So after a Panorama documentary last night I learnt what “trolls” are. No, not a mythical creature typically carrying a very ugly appearance found under bridges, but in fact a cyber bully too scared to remove his anonymity.
It’s one thing seeing Cher Lloyd in tears breaking down her self proclaimed wall of steel strong personality, declaring she gets at least ten tweets a day saying she’s a “dirty pikey” but it’s another story seeing how these unnecessary messages consisting of potentially harmful abuse can go so far that it has led to victim suicide.
I have definitely had my fair share of cyber bullying and abuse on pretty much every social networking site there is, from Facebook, to Formspring and Little Gossip. Some of which I’ve published and preceded to act like it didn’t bother me, but others too horrific to publicly display or even repeat to friends.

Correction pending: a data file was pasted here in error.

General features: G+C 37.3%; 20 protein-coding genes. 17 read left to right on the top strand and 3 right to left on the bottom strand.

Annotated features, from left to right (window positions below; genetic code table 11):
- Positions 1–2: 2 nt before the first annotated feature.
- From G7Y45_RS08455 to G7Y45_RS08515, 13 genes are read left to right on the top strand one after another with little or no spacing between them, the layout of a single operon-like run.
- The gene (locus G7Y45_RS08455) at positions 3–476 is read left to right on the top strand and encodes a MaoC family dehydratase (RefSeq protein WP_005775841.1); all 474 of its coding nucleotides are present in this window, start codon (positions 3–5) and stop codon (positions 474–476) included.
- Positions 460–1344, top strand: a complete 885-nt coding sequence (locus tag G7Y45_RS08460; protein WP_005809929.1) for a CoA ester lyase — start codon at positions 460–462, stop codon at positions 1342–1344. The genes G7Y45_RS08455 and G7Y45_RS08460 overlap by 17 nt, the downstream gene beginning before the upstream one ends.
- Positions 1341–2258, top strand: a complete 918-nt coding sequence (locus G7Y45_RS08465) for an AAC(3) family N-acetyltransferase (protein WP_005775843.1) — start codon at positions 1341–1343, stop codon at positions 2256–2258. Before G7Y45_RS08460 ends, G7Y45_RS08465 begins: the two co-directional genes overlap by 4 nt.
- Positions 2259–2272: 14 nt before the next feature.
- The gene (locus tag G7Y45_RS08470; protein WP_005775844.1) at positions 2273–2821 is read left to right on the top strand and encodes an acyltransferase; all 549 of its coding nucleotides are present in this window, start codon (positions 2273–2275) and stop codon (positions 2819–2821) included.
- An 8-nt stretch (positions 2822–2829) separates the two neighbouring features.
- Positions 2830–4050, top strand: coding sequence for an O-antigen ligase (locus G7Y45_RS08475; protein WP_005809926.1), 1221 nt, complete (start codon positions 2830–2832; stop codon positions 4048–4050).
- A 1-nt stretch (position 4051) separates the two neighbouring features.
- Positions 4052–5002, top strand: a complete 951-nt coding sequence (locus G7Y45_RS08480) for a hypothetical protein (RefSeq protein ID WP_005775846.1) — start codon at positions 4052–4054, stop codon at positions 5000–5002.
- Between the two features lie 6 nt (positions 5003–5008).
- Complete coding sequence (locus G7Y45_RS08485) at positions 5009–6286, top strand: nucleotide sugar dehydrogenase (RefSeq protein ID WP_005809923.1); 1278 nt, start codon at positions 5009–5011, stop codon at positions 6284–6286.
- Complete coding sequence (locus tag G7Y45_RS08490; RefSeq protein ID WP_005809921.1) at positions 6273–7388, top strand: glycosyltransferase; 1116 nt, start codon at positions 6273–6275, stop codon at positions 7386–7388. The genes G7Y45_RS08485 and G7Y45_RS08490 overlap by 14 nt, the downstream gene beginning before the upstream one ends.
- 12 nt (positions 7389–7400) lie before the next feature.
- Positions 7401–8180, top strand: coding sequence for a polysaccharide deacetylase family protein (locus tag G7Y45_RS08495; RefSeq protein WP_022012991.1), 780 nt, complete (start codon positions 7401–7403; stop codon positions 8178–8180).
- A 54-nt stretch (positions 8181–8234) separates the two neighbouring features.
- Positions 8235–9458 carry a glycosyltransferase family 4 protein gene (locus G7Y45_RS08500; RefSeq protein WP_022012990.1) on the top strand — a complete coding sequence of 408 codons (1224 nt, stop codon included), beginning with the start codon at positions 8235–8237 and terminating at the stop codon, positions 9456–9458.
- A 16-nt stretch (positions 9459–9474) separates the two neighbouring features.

There was many a night I went to sleep in tears after receiving these messages. Countless repeated posts stating ‘ugly’, ‘ugly’, ‘ugly’, was definitely the lighter of the abuse. But when you look below the post and it shows the author’s identity as ‘anonymous’ you begin to wonder what this ‘trolls’ real objective is.
Does it make them feel better about themselves? Does it inflate their ego?
Self-confessed ‘Troll’ shown on the Panorama documentary claimed the only reason for this abuse was to get a reaction from others. It’s disgusting to think that the way to get others attention nowadays is by abusing others, some of whom you know nothing about.
I live with the opinion that the people who take part in this abuse are worse than physical bullies. Trolls hide behind a screen with the “post anonymously” box permanently ticked then act oblivious to any occurring consequences.
Racist cyber bully Ryan Heats held the opinion that Facebook is a public site, and therefore he has the right to write and publish anything he wants. But when does public opinion become the breach of personal discrimination? And when should freedom of speech draw a line?